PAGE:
by Michael Stallworth
reviewed on PC
Top Down Terror
In recent years, top-down shooters have seen a bit of a renaissance in the indie gaming scene. Games like Enter The Gungeon and the Hotline Miami series have shown that games like these can deliver fast, exciting, and challenging gameplay without needing highly complex mechanics or modern high-res graphics. Another way that these games seem to be able capture the hearts of their players is by using the game’s design, story, and general aesthetic to play on the nostalgia that many players have for retro gaming. A good example is the 80’s vibe that runs through the Hotline Miami games. Instead of taking the look and aesthetics of pixelated 80’s games, I Am Weapon: Revival jumps ahead to the mid 90’s by emulating action horror arcade shooters like House of the Dead and CarnEvil. Unfortunately, whereas a game like Hotline Miami gives its players a feeling of nostalgia and improves upon it with great gameplay, I Am Weapon: Revival fails on both of these counts.
Painkiller Meets Tinkerbell
In I Am Weapon: Revival, you take on the role of a nameless man who, as a child, had his life shattered when a group of criminals, dressed in clown masks, killed his parents during a bank robbery. From that point, your nameless character, dedicated his life to hunting these men down; becoming a bounty hunter and systematically bringing each of these clown killers to justice. Now the only clown that remains is the leader, who wears a joker mask (the kind from a card deck not the Batman villain) and fired the fatal bullet that took his parents away. The actual gameplay begins with your character waking up in a dark, twisted version of a carnival with no memories of where he is or how he got there.
The one thing he does remember is how to shoot, and he uses that knowledge to blow away hordes of monstrous clowns that attack him at every turn. Eventually you come upon a tinkerbell-esque figure who tells you that you are actually trapped inside of your own nightmare, and the only way to break free is to collect all of your memories that have been scattered throughout the game’s various levels. As a storyline, it’s a pretty decent setup, each memory fills in another piece of the story and does a fair job at keeping you interested in seeing what will happen next. Surprisingly the story is actually one of the game’s strong points, the narrative structure was one of the primary things that made me want to keep playing the game.
As effective as the story is at making you want to see what happens next, the gameplay will inversely make you quickly lose interest. I Am Weapon: Revival’s gameplay is riddled with mistakes big and small but the most egregious sin that the game commits is that it is too easy. Even when playing on the highest difficulty, the combat is never really challenging, when facing what should be an overwhelming number of enemies it never feels as if you’re in much danger. The reasons for this are twofold; the first is that despite your enemies being much faster than you, they seem to have a lot of trouble hitting you while you’re on the move. This effectively makes every fight feel the same, a group of enemies will attack, and you simply walk backwards while firing to cut down the horde and taking relatively little damage. Even in the rare instances where you find yourself encircled by enemies, you never feel trapped, wading through a group of enemies does not slow your walking speed, so you’ll only have to sacrifice some health to escape. The other main problem with the gameplay is that even though your enemies are monstrous, nightmare clowns; they seem very concerned with attacking in single file. No matter how many enemies swarm you, they almost always conveniently form a single file line which can easily be cut down.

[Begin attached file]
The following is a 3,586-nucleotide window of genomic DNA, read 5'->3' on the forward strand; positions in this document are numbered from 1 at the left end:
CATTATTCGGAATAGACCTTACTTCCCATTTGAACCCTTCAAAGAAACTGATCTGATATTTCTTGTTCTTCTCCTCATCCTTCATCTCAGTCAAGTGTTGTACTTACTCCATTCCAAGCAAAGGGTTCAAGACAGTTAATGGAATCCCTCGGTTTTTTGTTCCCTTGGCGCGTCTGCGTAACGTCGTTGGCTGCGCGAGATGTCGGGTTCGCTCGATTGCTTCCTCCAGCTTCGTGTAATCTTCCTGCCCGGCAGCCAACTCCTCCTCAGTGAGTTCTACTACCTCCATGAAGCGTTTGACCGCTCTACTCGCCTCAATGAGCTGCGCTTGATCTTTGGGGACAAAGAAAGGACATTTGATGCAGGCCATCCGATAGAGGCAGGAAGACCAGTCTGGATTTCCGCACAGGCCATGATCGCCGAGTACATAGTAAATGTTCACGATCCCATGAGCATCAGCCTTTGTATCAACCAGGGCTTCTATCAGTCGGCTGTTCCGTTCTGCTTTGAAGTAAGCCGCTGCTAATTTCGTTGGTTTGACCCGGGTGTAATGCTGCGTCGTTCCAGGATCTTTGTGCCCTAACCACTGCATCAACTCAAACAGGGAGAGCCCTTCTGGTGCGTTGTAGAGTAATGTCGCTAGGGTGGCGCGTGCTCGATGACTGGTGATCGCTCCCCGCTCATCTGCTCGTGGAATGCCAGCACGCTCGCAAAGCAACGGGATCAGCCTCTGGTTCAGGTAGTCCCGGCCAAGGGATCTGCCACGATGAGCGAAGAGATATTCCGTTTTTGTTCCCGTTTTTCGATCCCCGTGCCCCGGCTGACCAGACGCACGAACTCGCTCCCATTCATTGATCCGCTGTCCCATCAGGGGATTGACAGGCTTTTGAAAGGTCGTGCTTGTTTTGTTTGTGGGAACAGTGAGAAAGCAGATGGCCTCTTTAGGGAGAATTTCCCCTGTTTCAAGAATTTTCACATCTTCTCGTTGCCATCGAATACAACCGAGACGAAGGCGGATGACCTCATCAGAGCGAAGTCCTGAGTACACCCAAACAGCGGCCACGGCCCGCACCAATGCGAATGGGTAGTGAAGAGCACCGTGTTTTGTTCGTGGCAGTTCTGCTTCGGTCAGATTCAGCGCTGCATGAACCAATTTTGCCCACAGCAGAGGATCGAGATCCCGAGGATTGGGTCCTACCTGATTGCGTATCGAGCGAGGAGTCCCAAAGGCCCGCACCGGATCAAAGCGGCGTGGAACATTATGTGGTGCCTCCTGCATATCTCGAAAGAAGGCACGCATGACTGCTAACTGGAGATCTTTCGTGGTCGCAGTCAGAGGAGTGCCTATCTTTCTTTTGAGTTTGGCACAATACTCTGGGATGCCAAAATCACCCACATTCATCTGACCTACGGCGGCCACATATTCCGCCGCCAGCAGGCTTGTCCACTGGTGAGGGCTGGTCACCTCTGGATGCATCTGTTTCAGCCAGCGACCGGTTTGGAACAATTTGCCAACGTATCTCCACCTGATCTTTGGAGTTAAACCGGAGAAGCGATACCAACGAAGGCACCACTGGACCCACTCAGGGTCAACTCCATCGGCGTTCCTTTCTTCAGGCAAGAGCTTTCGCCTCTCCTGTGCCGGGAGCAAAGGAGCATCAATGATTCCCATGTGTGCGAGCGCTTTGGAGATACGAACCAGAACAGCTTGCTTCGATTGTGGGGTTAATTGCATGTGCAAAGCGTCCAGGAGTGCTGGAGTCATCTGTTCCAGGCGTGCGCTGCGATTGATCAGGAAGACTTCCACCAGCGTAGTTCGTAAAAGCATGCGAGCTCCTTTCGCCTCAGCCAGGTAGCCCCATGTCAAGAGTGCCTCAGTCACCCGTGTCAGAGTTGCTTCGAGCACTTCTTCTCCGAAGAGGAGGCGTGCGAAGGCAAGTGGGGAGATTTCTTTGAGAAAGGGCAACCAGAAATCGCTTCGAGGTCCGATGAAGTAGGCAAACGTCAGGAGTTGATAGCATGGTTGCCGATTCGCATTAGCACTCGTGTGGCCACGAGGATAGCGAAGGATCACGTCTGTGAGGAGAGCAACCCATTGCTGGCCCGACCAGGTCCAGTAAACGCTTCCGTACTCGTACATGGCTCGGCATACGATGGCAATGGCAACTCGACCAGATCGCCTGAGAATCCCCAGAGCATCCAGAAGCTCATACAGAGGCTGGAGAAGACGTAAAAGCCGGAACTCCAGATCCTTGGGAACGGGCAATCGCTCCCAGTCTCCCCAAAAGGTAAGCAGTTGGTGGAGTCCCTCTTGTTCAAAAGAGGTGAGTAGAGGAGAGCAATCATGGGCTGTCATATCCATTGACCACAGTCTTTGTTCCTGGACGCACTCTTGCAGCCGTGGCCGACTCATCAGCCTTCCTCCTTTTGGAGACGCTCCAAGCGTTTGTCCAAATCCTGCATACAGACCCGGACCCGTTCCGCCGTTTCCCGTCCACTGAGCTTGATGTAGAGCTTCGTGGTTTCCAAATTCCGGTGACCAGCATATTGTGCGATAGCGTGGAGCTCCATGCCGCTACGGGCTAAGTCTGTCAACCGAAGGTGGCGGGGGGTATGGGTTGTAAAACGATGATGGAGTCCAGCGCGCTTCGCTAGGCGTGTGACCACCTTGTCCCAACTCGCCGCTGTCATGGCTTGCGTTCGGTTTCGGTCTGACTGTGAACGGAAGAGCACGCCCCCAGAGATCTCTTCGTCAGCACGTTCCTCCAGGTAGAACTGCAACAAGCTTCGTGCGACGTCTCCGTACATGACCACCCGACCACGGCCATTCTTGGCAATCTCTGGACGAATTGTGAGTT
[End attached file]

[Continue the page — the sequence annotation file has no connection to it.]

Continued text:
But the gameplay isn’t all bad, early on in the story the game introduces some light RPG elements with customizable weapons and armor, and branching sidequests, which helps add some variety to the gameplay. Unfortunately, these elements aren’t enough to make up for the combat’s lack of difficulty, which is almost unforgivable in a top-down shooter, a genre that is almost defined by being on the edge of your seat, while spraying a chaos of bullets.
Pennywise on a Penny Budget
From a presentational standpoint, I Am Weapon: Revival doesn’t win many points. The look of a twisted carnival runs through every level of the game, and while it’s visually interesting in the first few levels, it quickly feels repetitive. The enemy designs are just as repetitive as the environments, every enemy is just a variation on the archetype of the killer clown, there’s a small fast clown, a slow moving high damage clown, etc. All of this is underscored by fairly generic heavy metal music, which when combined with the look of the enemies and environments, feels like the game was designed by someone who’s trying to emulate Rob Zombie’s aesthetic, but has never actually seen or heard any of his movies or music.
Gun and Run of the Mill
I know it may sound like I really hated I Am Weapon: Revival, but that’s not really accurate. The game isn’t so bad that it’ll make you throw down your controller in frustration, rather it's just bad enough that when you do stop playing, there’s little in the game to compel you to pick it back up again.
Interesting story, nice variety of weapons and quests
Unchallenging combat, boring game design